Remember the good old days of the sixth generation of consoles? The Dreamcast, GameCube, Xbox, and PS2? Those were the days. The glory days of couch co-op, insane peripherals, out-of-the-box gameplay, and the sweet, sweet save file screens. Remember those? Remember memory cards?
Back in those days (unless you had an Xbox) you had to have a separate accessory in order to save your game. If you wanted to delete a save file, copy a save file, or whatever other excuse you had for it, you'd go the menu of your console, to the memory card page, and BAM. You'd see all of your save files represented by different characters, symbols, vehicles, or damn near any other cool thing you'd see in that game!
Image above: Dreamcast save file screen
Each console had its own unique version of this cornucopia of cool icons.
The Dreamcast and its VMUs portrayed small squares over the rippling water and endless clouds that consumed the background of the console menu. Each icon is a simple square, but with a small portrait of something from the game that the save file is from.
The GameCube had floating cubes that bobbed in place over the black grid void. Each cube was adorned with some neat icon, figure, or something from your recently played games that made it easy to find the save file for the game that you were looking for.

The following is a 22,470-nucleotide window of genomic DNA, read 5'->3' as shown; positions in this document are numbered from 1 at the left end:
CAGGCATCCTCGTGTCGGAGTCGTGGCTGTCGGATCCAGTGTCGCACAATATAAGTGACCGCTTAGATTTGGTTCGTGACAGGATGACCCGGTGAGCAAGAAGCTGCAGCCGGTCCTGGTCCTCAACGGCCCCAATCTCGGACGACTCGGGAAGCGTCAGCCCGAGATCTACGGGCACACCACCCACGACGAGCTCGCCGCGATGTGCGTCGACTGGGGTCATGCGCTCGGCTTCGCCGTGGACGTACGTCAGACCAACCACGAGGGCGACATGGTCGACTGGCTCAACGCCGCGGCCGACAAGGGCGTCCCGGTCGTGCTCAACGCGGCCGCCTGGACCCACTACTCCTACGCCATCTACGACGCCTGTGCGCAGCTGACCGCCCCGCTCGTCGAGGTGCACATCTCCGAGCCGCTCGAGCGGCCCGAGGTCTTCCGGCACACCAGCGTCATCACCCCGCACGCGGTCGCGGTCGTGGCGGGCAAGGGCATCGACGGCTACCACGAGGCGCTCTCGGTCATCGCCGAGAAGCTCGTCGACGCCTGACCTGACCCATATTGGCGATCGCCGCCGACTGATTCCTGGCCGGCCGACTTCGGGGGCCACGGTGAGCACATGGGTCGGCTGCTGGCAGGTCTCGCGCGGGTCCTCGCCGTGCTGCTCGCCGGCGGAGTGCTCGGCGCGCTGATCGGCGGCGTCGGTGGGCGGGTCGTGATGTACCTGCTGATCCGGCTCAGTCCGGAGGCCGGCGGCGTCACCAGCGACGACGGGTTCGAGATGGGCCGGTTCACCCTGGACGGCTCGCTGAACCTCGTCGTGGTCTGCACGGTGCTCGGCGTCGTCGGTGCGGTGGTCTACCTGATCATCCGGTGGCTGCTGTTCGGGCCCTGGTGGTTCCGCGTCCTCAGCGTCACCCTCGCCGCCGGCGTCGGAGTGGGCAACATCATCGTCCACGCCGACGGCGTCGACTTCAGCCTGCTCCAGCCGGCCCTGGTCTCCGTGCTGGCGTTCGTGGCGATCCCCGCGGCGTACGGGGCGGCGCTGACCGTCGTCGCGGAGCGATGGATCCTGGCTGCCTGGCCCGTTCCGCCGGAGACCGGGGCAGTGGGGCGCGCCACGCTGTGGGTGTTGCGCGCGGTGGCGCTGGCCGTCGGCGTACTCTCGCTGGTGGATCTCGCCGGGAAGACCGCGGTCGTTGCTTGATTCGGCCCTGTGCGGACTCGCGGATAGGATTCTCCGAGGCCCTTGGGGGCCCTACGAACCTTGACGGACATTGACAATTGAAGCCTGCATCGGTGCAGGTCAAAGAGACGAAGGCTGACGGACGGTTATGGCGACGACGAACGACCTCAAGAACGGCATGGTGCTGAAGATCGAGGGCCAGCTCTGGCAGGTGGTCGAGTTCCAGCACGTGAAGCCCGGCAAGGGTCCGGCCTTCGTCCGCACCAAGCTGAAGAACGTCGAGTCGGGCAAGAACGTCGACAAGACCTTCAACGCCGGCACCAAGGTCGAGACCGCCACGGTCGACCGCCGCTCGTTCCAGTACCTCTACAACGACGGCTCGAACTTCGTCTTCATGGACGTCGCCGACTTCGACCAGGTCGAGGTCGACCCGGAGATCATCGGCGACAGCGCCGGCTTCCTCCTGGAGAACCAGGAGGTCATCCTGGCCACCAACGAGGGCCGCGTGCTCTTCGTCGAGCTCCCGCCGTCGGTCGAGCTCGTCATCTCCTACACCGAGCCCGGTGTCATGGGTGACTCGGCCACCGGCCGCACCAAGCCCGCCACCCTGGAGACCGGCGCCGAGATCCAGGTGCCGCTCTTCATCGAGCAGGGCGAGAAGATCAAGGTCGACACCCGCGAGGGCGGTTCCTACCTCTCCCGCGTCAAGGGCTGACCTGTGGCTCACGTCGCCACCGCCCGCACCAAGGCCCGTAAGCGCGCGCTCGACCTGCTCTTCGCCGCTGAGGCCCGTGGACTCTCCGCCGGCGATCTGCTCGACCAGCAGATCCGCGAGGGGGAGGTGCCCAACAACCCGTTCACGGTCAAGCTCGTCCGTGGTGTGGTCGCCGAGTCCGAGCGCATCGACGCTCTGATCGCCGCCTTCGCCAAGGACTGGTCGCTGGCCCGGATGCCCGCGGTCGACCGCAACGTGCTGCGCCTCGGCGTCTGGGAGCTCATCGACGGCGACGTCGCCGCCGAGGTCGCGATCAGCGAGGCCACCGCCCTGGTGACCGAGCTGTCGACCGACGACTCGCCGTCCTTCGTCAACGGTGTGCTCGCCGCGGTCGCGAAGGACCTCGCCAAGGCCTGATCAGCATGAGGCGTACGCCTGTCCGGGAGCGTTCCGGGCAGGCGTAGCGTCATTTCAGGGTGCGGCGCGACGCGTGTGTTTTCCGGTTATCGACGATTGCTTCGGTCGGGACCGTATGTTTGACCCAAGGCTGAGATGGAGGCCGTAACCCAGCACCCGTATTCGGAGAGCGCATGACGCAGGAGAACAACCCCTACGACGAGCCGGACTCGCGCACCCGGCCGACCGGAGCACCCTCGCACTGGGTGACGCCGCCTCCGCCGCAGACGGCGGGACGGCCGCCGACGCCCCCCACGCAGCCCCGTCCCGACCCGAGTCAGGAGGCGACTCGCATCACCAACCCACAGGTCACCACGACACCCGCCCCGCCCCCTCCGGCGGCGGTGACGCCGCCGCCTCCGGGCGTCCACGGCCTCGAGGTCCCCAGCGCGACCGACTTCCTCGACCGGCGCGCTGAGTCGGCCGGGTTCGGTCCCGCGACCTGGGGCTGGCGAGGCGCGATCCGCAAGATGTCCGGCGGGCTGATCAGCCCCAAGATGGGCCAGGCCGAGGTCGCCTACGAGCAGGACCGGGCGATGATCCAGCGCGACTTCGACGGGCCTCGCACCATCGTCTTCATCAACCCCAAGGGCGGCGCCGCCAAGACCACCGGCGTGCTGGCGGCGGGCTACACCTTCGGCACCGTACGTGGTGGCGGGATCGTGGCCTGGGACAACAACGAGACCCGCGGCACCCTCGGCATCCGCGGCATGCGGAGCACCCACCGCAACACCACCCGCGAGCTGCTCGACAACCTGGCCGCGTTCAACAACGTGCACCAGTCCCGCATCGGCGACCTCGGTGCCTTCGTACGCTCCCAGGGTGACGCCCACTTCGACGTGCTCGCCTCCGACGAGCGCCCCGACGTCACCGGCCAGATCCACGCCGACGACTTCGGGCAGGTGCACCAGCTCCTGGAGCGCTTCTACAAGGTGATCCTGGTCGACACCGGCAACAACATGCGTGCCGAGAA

Image above: GameCube save file screen
The PlayStation 2 had a 5x4 grid of 3D models or blocks portraying different games. Oftentimes you'd just have a disembodied head of the main character of the game. Dragon Quest 8 had the iconic slime, Sonic games almost always had a 3D model of the blue rodent himself, God of War had a model of one of the Blades of Chaos, and so much more. Behind those was a plain gray screen. But that's completely made up for with how detailed those little models were.
Image above: PS2 save file screen
The Xbox was absolutely crazy. What was that menu even supposed to be? With all of the alien-like sounds, translucent green menu items, and circular green honeycomb-shaped grid in the background? Madness. The save file screen had round icons showing your different game saves and had small wires connecting pieces of the menu to other pieces. The original Xbox was what I hope alien technology is like. Not to mention that nearly unlimited hard drive space!
Image above: Xbox save file screen
There's a lot that I loved about the 6th generation of home consoles. But the different save file screens was one of my favorite things ever. Nowadays we just have the cover art for the game that the save is for, and that's fine. Gaming has come a very long way since the early 2000's. But sometimes I wish we still had these small treasures buried inside of our memory cards or devices. Sometimes I'd keep a save file for a game that I no longer owned because the icon for it was rad!
I miss you, 6th generation! XOXO, Aaron